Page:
Katie Hultin (Denver, Colo.) is a biology major and owns the Cougar career shutout record with 20 solo shutouts.


SI: Now that you have it, are you glad to be back for this fifth season?
MM: I think so. Going into my senior year, my last senior year, I didn't necessarily know if I was going to comeback for this fifth year, but the team just grew on me. The younger class, they just kept me there and kept me loving the game. So when they mentioned me coming back, there was just no doubt. My experience is different because of my injury. I feel like I'm more of coach figure because that's how I can help out now that I'm not out their with them on the field. It's given me a different perspective.
KH: I'm really glad I got the fifth year. All of our class and our friends, the people two years older, everyone's gone! The true senior class now, they're awesome and I think getting to know the freshmen last year so the sophomores this year, made it easier to except. The team is AWESOME. The personalities, the character is just incredible to be around.

SI: Your careers at WSU have developed differently. Meghan, you've been mostly kept on the sideline battling injury and Katie, you've stepped into a statring position. Lindsey talked about you each playing very key, but very different roles. Tell me, and I'm going to make you talk about each other, what do think the other brings to your Cougar experience?
KH: (with a grin) I'll start. From the beginning, obviously we were competing for playing time and everything, but no doubt Meghan has made me who I am on the field. Everyday she's pushed me to be better, because if the people we compete against for a position aren't great, you could slack off everyday. Meghan has pushed me daily. Every half-time she's there and I'm like `Meghan what do you see?' And she'll give me a new perspective. During the middle of a game, she'll come down and yell at me to do this. I know that she's a keeper and she knows what I see. We understand each other!
MM: Yeah (with a laugh)
KH: I don't know what I would do without her because I don't know if I could approach another keeper and be like what do you see? And they'd be like well, you're doing fine. But Meghan is honest and I appreciate that. She's definitely been a huge part of my experience here.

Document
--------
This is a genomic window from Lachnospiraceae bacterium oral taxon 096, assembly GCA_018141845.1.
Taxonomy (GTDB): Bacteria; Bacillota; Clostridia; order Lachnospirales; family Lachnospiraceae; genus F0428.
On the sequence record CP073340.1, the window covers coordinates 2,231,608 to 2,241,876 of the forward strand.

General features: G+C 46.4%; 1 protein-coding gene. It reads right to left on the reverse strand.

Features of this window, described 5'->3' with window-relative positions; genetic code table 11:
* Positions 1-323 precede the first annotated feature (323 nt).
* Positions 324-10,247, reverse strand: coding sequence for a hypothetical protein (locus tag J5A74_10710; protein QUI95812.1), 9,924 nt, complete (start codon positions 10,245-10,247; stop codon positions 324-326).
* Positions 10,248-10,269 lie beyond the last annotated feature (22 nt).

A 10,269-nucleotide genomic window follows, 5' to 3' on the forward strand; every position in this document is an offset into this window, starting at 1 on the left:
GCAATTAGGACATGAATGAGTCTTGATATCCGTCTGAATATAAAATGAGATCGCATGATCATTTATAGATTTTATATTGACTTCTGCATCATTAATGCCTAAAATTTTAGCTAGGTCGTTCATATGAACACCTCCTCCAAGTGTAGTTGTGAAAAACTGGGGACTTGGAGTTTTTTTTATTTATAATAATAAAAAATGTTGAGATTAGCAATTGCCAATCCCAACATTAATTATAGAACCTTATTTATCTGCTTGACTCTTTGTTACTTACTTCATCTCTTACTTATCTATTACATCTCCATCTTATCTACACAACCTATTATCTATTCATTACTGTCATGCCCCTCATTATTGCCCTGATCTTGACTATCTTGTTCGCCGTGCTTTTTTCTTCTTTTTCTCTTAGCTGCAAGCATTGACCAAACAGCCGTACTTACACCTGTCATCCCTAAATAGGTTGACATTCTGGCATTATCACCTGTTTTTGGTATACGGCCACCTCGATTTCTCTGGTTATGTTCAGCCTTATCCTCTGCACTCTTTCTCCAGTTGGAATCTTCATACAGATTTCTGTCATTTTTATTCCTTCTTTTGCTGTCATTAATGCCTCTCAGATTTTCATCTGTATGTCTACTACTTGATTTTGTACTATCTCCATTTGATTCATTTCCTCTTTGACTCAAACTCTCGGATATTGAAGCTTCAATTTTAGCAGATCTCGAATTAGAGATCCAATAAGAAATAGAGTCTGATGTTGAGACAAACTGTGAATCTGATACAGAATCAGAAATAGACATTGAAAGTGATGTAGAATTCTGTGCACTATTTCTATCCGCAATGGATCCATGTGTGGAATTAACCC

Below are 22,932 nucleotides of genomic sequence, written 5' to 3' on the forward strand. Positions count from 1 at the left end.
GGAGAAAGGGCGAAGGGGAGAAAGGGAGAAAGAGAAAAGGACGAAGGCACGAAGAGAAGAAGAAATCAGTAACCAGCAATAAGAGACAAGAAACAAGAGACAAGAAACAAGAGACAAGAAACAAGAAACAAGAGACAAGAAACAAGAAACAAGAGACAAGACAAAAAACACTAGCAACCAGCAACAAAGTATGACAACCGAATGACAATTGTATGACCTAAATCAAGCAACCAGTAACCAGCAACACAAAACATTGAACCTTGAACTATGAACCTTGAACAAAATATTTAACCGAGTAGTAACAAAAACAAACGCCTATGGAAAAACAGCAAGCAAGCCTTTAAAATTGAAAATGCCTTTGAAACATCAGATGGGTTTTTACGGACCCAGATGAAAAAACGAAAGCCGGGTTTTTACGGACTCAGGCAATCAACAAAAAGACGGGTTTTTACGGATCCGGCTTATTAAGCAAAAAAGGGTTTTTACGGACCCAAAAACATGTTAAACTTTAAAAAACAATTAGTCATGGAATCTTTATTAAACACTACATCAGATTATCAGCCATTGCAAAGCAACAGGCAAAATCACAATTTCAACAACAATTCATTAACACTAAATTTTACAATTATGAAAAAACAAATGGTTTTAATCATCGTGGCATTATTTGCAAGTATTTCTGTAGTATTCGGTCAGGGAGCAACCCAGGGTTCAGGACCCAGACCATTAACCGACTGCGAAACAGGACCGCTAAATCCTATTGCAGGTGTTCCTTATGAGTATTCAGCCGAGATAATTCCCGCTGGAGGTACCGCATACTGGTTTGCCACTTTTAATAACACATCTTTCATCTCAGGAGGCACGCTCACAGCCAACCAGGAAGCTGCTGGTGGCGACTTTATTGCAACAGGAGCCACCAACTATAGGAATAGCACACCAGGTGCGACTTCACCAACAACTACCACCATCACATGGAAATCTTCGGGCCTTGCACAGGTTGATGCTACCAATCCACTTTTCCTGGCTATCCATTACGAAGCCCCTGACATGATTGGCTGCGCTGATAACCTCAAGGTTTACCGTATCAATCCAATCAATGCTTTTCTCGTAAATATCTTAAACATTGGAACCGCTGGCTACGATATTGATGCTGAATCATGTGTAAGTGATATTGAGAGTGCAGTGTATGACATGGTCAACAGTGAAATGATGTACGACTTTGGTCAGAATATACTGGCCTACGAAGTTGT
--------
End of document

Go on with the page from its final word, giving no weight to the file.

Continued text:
MM: (deep breath) I'm blushing! I would say what I get from Katie is that competitive edge. We battle everyday. You know, man, I see her come up with a big save and I'm like I've got to do better! I've got to prove I can keep up. Once she gets in the game, Katie just fights. She steps up to the challenge. It's like she'll go out and kill someone to get the ball! (Hultin laughs) I had to learn that. I had to learn to let loose and go after it. I was always hesitant before. She taught me how to be a better competitor. It was just like get tough! Come on! I don't know if I would have got to this level without that kind of competition. She set the standard and I had to play up to that.

SI: You've talked about how you've influenced each other, now what do you think the other brings to the team?
MM: Like I said, she sets a standard. When Katie finally got the chance to get on the field, she proved herself. A lot of people may sit there and say `Man, I'm not getting playing time,' but when Katie went out there, she proved that she was the one that belonged there. It just showed everyone that when you get your chance, you better take advantage. She's a huge leader on the field. She takes control. It's so important for the team to see that, because you have to communicate. Its such an important aspect of the game and having someone out there and seeing how they do it shows people what the standard is.
KH: Like Lindsey said, Meghan cares so much about everyone. We almost refer to her as a team mom. (Miller has good laugh at the description) She takes care of everyone. You know, Meghan sits in front of me on the bus every trip and she's the quietest person on the bus but she affects me every time. I don't know why, but every time I'm like, I should really relax. But the biggest impact Meghan has is she has shown that no matter if you play or not, you can step up every practice. It's easy, if you don't play, to just be like whatever, who cares, but everyday Meghan competed and everyone saw it. She stepped up to the challenge everyday. It's like saying to the field players that are complaining about not getting playing time or nor getting enough playing time, get real! Meghan is there everyday and shows everyone that it doesn't matter, you've got to keep pushing yourself and compete everyday. Like she said, if she makes a big save, I've got to make a big save now, ya know. She makes people better. Her knee injury, I hurt for her! It's a hard thing, but she's made people better because of it. It's a blessing in disguise in a way. She's still a mentor to Brynn and me. She's still there everyday with a smile on her face and it's awesome.

SI: Where do you see soccer fitting in when your time here at WSU is done?
KH: Um, soccer and my life...It will take me awhile to accept the fact that my collegiate athletic career is over, but I don't know what I'm doing with my future yet as far as grad school or if I'm going to go grow up and get a job, but I have gained a great passion for coaching and making a difference on a team or with a team. Even this season, maybe it's because I'm older, but I see so many things I never saw before. Matt and Lindsey are great coaches and I've taken so much from them. Depending what I do in the next year will decide on like what kind of coach. I think I want to coach older kids, collegiate level, high school or club. But yeah, (laughs) I think I really need to coach.
MM: Yeah, I think so too. (much laughter) She's not ready to be done!
KH: I think I might be ready to be done after this season playing keeper because I don't know if my body can handle much more of it. I want to keep playing and like all my friends go play indoor and that's going to be so much fun. And in my next life, I'm going to become a field player. Get fit...